Those attributes or perfections are called incommunicable because we do not share in them. However, we can still share these attributes in a small, faint sense, so the “incommunicable” attributes do not have a high wall built around them. That’s why some theologians don’t use the categories communicable or incommunicable. But we do here, just for convenience.
And then there are attributes that are communicable with us, since we are created in his image. Here are samples:
Knowledge, wisdom and power;
Goodness, love, and mercy;
Holiness, righteousness, and justice.
How do they differ in us than in God?
In God, those attributes exist with absolute perfection. If they did not, but he needed to improve, then he would not be God. He would be imperfect. (He would be a Greek god.)
But his mercy shown to us when needed is perfect, unchanging, and complete. We humans, on the other hand, can improve or get worse. Sometimes we are merciful, other times we are not when it is needed.
As to the Trinity, the Father, Son, and Spirit have all these attributes, essentially, in their nature, not haphazardly or inconsistently or part-time (accidentally).
So God’s attributes are not parts or divisions within the Godhead … but each attribute is necessarily to God’s being. But each attribute is necessary is necessary to God’s being. Each is essential to him, and therefore his essence includes all of them. God cannot be God without his goodness, his wisdom, his eternity. In other words, he is necessarily good, wise, and eternal. None of his attributes can be removed from him, and no new attribute can be added to him. (429).
To sum up, in God, these attributes or perfections or characteristics are essential to his existence, and they are perfect, without diminishment or inconsistency; in us humans they are parts; some attributes in some people are lacking, others strong, others weak—they are not essentially human.
What are some illustrations of God’s attributes?
Let’s look at some illustrations or figures of how attributes work. (They are adapted from Grudem, pp. 178-79)
First, each small circle is an attribute like justice, eternity, love, holiness, omniscience (all knowing), wisdom, and so on. Here God’s attributes are depicted as a mere collection:
That illustration does not work because they have no unity within one Being, God. They are not ingredients in a recipe.
In the next illustration, God is the big circle, and they are added and attached to God’s being:
This illustration falls short because God is all his attributes; they are not add-ons.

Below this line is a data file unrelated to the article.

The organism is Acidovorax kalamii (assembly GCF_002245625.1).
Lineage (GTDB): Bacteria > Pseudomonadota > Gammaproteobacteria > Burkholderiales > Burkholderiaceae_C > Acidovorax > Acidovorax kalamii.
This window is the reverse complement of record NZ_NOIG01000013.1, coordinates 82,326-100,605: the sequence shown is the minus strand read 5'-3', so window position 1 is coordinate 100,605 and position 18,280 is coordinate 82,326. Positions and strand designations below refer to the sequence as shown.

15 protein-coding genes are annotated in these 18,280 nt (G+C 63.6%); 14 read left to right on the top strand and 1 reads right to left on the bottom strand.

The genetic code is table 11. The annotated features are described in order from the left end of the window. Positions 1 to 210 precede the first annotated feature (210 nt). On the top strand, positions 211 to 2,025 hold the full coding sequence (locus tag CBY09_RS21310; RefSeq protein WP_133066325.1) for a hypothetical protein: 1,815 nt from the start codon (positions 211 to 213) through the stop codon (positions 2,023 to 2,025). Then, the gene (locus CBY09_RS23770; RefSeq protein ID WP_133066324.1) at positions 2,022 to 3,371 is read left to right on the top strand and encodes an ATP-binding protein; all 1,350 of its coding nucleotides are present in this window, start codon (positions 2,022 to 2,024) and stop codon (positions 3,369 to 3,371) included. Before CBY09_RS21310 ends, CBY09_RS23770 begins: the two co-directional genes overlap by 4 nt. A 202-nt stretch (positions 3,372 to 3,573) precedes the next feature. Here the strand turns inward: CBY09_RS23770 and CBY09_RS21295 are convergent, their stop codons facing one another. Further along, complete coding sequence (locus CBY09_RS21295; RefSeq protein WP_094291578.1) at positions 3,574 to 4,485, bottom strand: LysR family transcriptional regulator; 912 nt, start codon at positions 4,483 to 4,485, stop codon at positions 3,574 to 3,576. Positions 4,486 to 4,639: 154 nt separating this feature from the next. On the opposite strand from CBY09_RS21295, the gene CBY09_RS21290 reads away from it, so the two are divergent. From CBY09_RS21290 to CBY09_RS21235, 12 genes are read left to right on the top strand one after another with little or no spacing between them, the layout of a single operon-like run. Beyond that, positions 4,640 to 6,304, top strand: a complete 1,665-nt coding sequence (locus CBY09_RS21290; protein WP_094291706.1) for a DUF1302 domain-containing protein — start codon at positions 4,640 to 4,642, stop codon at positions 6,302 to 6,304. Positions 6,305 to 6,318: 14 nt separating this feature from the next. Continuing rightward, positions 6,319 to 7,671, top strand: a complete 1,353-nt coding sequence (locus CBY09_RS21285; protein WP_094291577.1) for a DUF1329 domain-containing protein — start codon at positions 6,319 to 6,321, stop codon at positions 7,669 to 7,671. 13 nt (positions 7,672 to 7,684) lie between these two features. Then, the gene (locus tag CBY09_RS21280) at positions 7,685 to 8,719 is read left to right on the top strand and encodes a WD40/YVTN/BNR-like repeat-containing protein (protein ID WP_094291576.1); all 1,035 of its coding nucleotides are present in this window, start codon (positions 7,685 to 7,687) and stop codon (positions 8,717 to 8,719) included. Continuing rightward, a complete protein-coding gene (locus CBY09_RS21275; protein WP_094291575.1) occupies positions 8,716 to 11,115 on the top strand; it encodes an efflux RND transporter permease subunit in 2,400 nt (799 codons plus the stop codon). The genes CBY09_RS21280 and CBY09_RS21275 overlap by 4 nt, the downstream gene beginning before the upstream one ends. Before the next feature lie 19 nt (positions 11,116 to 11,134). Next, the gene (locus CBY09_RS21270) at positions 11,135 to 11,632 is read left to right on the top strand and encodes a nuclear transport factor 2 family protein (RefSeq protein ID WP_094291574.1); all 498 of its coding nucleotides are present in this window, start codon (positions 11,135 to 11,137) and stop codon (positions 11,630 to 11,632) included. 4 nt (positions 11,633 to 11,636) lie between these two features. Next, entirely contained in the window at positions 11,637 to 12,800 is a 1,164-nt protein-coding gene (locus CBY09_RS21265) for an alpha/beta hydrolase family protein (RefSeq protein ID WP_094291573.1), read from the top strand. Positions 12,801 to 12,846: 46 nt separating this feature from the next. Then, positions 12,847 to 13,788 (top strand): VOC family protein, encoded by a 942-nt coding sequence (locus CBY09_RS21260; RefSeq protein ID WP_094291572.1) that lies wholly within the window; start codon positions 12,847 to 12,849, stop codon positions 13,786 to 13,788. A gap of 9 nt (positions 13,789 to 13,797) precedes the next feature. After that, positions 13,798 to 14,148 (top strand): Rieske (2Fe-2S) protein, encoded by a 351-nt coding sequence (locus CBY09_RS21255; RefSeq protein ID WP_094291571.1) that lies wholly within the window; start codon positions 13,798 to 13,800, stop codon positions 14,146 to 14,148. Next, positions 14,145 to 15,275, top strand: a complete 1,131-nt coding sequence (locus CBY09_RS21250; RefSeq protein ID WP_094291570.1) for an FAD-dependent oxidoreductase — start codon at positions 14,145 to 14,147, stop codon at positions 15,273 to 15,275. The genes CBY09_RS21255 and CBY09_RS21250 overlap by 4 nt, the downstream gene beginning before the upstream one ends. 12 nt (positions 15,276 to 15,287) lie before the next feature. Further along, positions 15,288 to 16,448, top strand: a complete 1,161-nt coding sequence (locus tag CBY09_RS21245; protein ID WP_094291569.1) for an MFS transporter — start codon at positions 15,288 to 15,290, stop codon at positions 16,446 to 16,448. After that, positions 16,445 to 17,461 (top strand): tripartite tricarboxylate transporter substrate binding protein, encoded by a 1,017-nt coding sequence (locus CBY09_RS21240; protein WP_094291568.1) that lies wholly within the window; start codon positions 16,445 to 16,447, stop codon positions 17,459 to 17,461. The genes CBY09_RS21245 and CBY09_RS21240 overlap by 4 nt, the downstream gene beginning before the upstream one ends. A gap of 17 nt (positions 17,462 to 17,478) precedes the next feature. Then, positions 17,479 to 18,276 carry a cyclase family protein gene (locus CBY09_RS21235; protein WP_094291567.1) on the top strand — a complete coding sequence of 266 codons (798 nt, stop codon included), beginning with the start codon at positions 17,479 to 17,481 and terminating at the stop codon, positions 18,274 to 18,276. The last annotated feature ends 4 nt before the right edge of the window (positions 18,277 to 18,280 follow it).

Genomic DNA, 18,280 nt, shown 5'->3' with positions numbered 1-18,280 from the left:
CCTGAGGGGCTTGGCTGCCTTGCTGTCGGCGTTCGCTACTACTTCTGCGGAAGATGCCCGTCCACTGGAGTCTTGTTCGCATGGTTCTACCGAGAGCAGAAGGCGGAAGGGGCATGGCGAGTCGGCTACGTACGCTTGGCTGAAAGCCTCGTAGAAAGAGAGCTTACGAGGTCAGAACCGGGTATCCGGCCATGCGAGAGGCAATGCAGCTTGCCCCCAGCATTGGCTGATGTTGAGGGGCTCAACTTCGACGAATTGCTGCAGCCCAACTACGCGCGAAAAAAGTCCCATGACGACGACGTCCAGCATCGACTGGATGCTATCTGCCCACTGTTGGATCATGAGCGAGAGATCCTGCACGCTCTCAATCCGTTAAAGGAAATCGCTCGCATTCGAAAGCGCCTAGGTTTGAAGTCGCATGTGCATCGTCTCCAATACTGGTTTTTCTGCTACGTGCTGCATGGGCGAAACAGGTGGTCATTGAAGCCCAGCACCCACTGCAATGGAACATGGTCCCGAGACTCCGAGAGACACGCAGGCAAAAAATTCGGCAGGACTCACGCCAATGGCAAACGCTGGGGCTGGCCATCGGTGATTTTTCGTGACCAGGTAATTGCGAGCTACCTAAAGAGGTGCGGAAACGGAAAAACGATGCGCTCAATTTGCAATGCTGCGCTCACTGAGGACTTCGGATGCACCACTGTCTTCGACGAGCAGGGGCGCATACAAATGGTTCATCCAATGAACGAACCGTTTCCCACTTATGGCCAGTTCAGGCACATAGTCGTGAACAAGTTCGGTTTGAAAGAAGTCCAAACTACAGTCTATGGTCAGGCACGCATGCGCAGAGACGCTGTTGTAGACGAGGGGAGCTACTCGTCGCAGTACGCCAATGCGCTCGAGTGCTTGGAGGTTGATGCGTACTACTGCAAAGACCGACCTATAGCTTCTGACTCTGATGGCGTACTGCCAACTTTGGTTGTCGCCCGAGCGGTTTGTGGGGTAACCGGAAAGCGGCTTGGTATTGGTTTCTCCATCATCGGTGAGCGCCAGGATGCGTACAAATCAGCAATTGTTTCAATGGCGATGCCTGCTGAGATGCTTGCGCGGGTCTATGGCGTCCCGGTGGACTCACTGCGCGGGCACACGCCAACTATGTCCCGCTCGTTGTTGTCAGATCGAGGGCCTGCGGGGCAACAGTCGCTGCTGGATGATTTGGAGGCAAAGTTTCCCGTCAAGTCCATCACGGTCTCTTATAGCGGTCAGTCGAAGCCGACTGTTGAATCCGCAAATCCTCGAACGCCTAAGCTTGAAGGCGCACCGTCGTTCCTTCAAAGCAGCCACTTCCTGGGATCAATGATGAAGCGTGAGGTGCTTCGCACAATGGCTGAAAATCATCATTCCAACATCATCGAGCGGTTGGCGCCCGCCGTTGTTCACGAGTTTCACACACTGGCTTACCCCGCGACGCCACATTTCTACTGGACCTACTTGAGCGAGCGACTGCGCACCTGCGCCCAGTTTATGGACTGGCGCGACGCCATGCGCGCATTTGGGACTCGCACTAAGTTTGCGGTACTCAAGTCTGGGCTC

Here is a better illustration. Let’s say the three horizontal lines represent God’s love.
Next, let’s say the vertical lines represent God’s justice:
Let’s keep going. The diagonal lines represent wisdom:
Finally, the other set of diagonal lines represent his holiness:
We could go on with the other attributes, but the point has been made.
Each one qualifies the other. God is completely and absolutely and simultaneously loving; he is completely and absolutely and simultaneously just; he is completely and absolutely and simultaneously wise; and he is completely and absolutely and simultaneously holy. He never sheds one or gains another. He is completely and absolutely and simultaneously all his attributes. And they are contained within the One or Unitary God.
The three lines remind us that the Son and the Spirit share the same divine attributes in their essence—but don’t take it too far, because two lines are shorter than the other! (A square would have worked better if that was the purpose of this post.)
Yet this raises an important question. If God is one and indivisible, how can there be three? Answer: God is one and indivisible in his being and essence, but he is three persons—”being and essence” and “persons” are different terms and realities. So there is no contradiction.
So how can I know God better?
You can know better because you can distinguish between him and you. You are filled with accidental properties—the colors of your hair, skin, and eyes; your height and girth (which changes!). You have many of his attributes, but in weak and imperfect forms or expressions.
But God has no accidental properties in him. He is who he is. He does not change in his essence or being; you do. He is the Creator; you are the creature. You worship him; he does not worship you.
You know God better because you see the distinction between you and him. You need more of God to let his character grow and develop in you.
Written by James Malcolm
ARTICLES IN THE SERIES “DO I REALLY KNOW GOD?”
What a Divine Attribute Is